EPA Issues Final Ruling on Industrial and Institutional Boiler Emissions Standards

After years of legal challenges and debate, the U.S. Environmental Protection Agency (EPA) has issued its final ruling on emissions requirements for power houses operated by universities and industrial facilities.

Finalized in December 2012, the Industrial Boiler Maximum Achievable Control Technology standard, or Boiler MACT, affects thousands of industrial and institutional boilers at facilities classified as major sources of hazardous air pollutants (HAPs).

What It Means

If a facility collectively emits more than 10 tons per year of any one HAP, or 25 tons per year of any combination of HAPs, its boilers are subject to Boiler MACT requirements.

This final rule strikes a balance between the original rule, which had been thrown out by a U.S. court in 2007, and a short-lived 2011 version. "Although relaxed from the 2011 rule, the final rule is still significantly more stringent than the original," says Don Wolf, a Burns & McDonnell principal who specializes in air pollution control.

Nationally, more than 14,000 boilers are affected. Most burn natural gas and now must undergo periodic tuneups to demonstrate efficient combustion and minimal HAP emissions.

The rule's impact is far greater on the approximately 1,700 boilers nationwide that burn solid or liquid fuels, such as coal, biomass or oil. These boilers must now meet strict emission limits for particulate matter, mercury, hydrogen chloride and carbon monoxide.

Affected facilities must be in compliance with the emission limits and other rule requirements by Jan. 31, 2016. Facilities proactively pursuing compliance may request a one-year extension. However, the extension requests are reviewed on a case-by-case basis and are not automatically granted.

"The new emission limits force most owners of coal- or biomass-fired boilers to retrofit additional pollution control equipment, switch to natural gas to fire their boilers, or shut their boilers down," Wolf says. The EPA estimates compliance will require an industrywide investment of $4.7 billion.

The cost for retrofitting any one boiler will vary according to its size, fuel source, the magnitude of reduction required and equipment condition.

Capital costs could range from less than $1 million for a sorbent injection system to $5 million, $10 million or more for a baghouse or scrubber. While converting boilers to natural gas or installing new natural gas-fired boilers is often less costly, upgrading a facility's natural gas delivery capacity can add significantly to the expense.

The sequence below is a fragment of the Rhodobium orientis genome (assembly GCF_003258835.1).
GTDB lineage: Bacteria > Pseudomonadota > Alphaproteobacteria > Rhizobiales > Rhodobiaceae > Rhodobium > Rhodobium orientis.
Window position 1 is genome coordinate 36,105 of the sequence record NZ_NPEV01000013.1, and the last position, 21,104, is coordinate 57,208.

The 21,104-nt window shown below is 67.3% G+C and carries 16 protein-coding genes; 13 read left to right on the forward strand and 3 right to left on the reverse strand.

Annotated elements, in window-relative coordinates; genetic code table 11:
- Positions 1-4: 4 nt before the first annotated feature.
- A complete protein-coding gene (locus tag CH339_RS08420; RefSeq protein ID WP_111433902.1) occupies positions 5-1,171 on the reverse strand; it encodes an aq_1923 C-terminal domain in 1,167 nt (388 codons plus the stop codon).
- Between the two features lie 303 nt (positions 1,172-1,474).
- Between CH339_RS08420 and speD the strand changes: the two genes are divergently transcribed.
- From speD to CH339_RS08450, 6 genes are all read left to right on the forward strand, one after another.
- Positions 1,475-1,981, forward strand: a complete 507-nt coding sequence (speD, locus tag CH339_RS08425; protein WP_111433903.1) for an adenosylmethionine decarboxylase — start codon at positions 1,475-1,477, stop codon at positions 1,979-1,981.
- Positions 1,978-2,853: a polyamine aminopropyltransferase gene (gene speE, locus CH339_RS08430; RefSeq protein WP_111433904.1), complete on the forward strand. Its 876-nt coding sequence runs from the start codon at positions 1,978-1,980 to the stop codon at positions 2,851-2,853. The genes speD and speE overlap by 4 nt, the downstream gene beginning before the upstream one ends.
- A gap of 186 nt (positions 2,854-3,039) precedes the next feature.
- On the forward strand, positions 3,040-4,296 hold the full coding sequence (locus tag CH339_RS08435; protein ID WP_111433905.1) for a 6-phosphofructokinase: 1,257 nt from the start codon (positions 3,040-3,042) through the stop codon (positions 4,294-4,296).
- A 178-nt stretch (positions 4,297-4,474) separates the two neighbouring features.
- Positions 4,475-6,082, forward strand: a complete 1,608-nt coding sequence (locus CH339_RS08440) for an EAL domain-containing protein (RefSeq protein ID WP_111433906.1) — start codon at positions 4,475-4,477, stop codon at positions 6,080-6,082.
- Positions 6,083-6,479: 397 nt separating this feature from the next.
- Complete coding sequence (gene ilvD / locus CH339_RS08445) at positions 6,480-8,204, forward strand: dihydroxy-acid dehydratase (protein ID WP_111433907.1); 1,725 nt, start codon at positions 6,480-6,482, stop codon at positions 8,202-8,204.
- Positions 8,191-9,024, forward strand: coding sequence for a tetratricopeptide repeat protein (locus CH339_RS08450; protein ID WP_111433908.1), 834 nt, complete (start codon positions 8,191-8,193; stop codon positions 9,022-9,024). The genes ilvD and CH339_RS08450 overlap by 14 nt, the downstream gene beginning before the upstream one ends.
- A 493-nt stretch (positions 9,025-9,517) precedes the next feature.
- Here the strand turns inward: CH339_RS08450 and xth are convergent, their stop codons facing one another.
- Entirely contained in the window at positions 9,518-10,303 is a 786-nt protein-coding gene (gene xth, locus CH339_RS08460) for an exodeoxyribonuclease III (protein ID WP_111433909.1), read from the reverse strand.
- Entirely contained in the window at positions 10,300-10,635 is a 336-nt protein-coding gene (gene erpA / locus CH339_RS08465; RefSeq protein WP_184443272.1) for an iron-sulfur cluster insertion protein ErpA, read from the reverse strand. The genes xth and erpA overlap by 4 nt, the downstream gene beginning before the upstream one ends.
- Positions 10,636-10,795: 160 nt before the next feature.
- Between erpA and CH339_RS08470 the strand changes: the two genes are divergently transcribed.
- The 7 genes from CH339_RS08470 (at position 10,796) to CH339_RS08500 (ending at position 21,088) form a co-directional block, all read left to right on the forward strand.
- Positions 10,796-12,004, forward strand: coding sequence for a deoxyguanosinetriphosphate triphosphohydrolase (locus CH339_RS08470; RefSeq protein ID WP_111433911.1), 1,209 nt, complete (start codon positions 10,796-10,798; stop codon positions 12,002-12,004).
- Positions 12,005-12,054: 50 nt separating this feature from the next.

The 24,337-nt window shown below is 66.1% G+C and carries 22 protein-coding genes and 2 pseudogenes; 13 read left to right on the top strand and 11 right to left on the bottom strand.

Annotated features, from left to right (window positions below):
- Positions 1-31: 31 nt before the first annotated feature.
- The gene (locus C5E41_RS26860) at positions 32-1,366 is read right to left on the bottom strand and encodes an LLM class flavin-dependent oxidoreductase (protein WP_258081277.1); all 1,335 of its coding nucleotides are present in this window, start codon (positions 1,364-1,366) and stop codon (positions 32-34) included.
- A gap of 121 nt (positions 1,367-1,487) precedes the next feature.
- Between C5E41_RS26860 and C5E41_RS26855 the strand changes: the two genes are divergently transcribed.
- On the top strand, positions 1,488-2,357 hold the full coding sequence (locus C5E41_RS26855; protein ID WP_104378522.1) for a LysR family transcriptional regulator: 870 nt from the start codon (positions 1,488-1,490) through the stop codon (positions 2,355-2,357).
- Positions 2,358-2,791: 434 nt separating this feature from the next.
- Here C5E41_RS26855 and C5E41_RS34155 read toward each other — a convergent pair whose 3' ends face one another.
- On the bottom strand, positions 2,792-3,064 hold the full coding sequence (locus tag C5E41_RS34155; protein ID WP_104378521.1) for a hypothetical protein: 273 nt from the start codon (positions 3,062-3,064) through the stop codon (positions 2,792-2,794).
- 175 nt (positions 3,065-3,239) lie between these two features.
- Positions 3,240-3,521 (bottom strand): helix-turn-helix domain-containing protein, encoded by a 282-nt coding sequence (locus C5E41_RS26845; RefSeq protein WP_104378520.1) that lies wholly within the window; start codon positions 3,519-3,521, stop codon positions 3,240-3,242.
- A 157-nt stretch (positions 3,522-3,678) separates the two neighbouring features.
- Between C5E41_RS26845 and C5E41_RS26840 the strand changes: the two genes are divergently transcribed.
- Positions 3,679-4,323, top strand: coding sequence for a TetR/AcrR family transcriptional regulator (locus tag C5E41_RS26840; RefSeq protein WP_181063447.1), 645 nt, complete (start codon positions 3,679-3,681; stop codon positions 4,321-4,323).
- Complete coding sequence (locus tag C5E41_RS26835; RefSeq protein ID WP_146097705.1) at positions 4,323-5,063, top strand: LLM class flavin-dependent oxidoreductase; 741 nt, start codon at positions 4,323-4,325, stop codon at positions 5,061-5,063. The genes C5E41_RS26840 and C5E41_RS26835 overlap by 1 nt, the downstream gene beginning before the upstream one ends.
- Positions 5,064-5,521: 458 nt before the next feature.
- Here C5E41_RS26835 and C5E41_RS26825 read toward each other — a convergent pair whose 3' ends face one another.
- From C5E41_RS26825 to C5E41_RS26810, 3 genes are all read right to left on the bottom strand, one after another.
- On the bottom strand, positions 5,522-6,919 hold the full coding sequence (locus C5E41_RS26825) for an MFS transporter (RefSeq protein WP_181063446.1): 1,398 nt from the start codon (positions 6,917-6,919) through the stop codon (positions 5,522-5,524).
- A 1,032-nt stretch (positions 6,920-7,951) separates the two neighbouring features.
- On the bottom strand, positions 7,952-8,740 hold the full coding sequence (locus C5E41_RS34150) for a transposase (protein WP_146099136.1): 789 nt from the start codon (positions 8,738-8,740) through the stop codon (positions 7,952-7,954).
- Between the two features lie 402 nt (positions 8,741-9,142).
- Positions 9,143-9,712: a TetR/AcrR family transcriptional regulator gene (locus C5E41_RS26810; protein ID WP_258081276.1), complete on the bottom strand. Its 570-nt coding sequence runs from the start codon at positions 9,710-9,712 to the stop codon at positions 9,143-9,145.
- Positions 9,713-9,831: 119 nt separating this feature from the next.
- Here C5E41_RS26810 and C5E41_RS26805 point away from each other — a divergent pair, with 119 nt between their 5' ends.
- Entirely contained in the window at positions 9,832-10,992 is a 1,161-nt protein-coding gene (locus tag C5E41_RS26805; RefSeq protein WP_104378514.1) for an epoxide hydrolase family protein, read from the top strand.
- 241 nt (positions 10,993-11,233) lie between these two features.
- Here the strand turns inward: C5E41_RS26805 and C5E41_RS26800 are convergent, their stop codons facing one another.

What's Next

Despite its "final" status, the new rule could still change, says Wolf, who, with colleagues at Burns & McDonnell, has provided planning and design services to more than two dozen universities and industrial facilities aiming for Boiler MACT compliance.

"Given the history and complex nature of this rule, litigation is inevitable," he says. "Although it is unlikely the rule would be thrown out again, it is possible that parts of it could be reconsidered while the rule stays in effect," a process that could take years.

"Because of the time needed to implement compliance solutions, facilities have little choice but to begin planning now," he says. "It's smart to build flexibility into these solutions to accommodate possible future changes."

The only way to know what modifications might be necessary is to conduct a compliance study to establish both baseline emissions information and current and future facility operating needs. In many cases, the compliance study may include stack testing to help establish the baseline.

"By comparing your baseline emissions against the Boiler MACT emission limits, you can begin to assess if you will be in compliance and develop a compliance approach," Wolf says.

Given the 2016 compliance deadline, that leaves a relatively short window to act. For affected facilities, the message is clear: The time to act is now.

For more information, contact Don Wolf, 314-682-1532.

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